The cost of winning
Jackie O'Brien | Wednesday, April 10, 2019
This past week, former President Barack Obama, at a town hall in Berlin, made a statement warning Democrats to be wary of ideological rigidity in the upcoming presidential election.
“One of the things I do worry about sometimes among progressives in the United States — maybe it’s true here as well — is a certain kind of rigidity where we say, ‘Oh, I’m sorry, this is how it’s going to be.’ And then we start sometimes creating what’s called a ‘circular firing squad’ where you start shooting at your allies because one of them is straying from purity on the issues.”
I may hold an unpopular opinion among the young liberals of today, but I find President Obama to be spot on. We too often sacrifice the win for the perfect candidate, which rarely does exist.
The 2016 election couldn’t be a more perfect example. All of us underestimated the power of Trump, and instead of unifying behind a very imperfect candidate, to try and protect some progressive version of America, many of us chose to take action against these interests by refusing to vote, separating ourselves completely from the Clinton camp of the Democratic party or going so far as to vote for Trump.
This mistake has had real consequences: we now have a conservative court. This conservative slant to our Supreme Court will have drastic consequences for decades to come. A woman’s right to choose, the right for immigrants to remain in this country and the right of every person to affordable healthcare — policies that affect people’s lives have been placed at risk in a very serious way.
This isn’t to say that we shouldn’t constantly be in pursuit of our version of progressive perfection. We have to debate. We have to pick a primary candidate. And we have to work toward our ideal for American society.
However, there is a vital difference between pointing out the downsides of a candidate, and writing them off entirely for the smallest of mistakes or minor policy differences.
I’ve seen it especially these past few months as we mobilize in anticipation of the Democratic primaries. Democrats attacking fellow Democrats as we begin to choose our sides. But at what cost? At what point do we have to reunify under a shared vision of America?
It’s tempting to believe that we can create change at once. Representative Ocasio-Cortez’s Green New Deal is an incredible example of ambitious progressive thought, but I struggle to see this as a feasible reality, even with the drastic consequences at stake — namely, climate change. The reality is that change is incremental: it occurs in steps.
Therefore, we have to keep proposing such progressive and incredible legislative ideas, but at some point, we have to get serious: sacrificing purity is worth the win.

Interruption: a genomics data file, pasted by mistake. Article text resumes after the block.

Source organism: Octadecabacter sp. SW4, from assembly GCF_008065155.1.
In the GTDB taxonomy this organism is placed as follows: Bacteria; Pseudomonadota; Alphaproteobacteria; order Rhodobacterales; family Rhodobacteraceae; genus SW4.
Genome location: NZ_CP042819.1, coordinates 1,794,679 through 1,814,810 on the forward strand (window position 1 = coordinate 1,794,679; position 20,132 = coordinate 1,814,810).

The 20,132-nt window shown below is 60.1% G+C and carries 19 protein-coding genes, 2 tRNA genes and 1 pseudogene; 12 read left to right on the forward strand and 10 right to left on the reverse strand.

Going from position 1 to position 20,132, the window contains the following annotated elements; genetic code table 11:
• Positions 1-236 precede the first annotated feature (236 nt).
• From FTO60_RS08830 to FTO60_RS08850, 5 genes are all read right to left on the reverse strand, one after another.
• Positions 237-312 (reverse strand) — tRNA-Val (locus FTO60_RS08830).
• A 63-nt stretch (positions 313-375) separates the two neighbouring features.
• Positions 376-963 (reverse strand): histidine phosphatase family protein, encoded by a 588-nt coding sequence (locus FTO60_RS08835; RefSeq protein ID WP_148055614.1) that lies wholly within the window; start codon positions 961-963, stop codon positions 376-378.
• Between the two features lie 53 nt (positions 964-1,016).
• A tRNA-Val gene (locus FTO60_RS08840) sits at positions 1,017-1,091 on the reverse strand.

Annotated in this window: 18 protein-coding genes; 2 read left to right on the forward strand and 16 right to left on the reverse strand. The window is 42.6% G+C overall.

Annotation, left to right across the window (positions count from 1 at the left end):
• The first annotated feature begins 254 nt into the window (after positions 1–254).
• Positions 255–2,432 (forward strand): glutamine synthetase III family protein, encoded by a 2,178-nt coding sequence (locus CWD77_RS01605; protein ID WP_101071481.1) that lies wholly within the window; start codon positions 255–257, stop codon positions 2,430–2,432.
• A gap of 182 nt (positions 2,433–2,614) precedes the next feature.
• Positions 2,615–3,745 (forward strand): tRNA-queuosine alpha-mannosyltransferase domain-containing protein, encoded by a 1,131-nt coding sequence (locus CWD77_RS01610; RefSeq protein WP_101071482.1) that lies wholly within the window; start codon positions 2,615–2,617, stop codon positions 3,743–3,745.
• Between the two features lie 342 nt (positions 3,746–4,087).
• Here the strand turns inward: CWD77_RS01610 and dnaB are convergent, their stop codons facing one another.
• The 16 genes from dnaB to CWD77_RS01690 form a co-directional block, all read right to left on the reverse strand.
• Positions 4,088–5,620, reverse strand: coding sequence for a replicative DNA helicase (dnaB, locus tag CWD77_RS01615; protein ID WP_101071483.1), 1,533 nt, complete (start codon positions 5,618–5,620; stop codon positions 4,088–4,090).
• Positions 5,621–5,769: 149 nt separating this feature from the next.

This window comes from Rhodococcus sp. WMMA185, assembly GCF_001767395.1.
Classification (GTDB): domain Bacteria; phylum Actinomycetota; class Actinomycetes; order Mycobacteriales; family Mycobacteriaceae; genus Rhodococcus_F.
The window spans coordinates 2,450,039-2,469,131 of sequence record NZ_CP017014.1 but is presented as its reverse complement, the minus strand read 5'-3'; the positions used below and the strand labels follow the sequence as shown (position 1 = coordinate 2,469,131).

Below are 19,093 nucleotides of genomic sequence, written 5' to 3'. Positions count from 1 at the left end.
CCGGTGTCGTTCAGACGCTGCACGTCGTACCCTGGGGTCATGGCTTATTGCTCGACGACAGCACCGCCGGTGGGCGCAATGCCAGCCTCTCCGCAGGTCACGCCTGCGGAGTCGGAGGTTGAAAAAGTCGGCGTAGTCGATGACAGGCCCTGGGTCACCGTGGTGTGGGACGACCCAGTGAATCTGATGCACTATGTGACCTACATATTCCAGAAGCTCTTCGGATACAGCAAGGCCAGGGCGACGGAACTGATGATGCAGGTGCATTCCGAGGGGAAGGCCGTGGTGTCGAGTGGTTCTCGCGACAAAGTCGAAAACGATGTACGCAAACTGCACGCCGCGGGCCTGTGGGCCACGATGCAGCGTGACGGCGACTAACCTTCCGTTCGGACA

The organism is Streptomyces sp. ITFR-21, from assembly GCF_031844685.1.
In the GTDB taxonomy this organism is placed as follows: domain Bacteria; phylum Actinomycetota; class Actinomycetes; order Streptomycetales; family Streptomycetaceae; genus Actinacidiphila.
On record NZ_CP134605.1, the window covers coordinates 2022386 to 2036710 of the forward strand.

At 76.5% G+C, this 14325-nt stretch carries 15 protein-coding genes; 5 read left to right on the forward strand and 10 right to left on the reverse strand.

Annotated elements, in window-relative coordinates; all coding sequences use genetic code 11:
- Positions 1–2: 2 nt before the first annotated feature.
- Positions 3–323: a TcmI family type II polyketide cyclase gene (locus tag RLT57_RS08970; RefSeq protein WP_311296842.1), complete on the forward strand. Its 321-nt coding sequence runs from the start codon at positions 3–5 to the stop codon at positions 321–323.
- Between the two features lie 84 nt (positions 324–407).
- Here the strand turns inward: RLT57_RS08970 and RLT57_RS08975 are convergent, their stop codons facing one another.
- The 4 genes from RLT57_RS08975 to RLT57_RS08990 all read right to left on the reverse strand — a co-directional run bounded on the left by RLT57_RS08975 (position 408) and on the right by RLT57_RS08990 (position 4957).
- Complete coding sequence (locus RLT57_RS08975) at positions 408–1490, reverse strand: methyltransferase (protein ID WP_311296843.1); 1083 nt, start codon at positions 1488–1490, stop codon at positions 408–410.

For every incredible progressive and perfect candidate not yet ready to run, there is another candidate with a strong liberal foundation who could strike a chord with the general American populous.
But our lack of unification has made us a laughing stock of the GOP. We’ve loaded their verbal weaponry with example after example of liberals knocking each other down and ripping each other apart on issues of social justice and identity. Fox and Friends, rather than covering the issues that matter (and the policy areas where they lose: the economy, healthcare, the list goes on), chooses to focus on issues of culture and identity, where they can scream to the rest of America: “Look how out of touch these Democrats are!”
Make no mistake, these issues are of the utmost importance to me, as well as the vast majority of liberals in America, but they rarely win elections. We have to reorient our thinking to what appeals to the vast majority of elections. We have to start focusing on winning.
It’s important to acknowledge that my opinion comes from a place of distinct privilege. Unlike most minority communities in America, the policies of the next president don’t carry true life-and-death implications for me. There are people in this country who have a right to be angry. Angry with Republicans, but also angry with Democrats who have promised to represent them for so long.
Even still, maybe I’m cynical, but I couldn’t handle another four years of Trump, and I’m willing to sacrifice a certain level of progressive purity to prevent it.
The views expressed in this column are those of the author and not necessarily those of The Observer.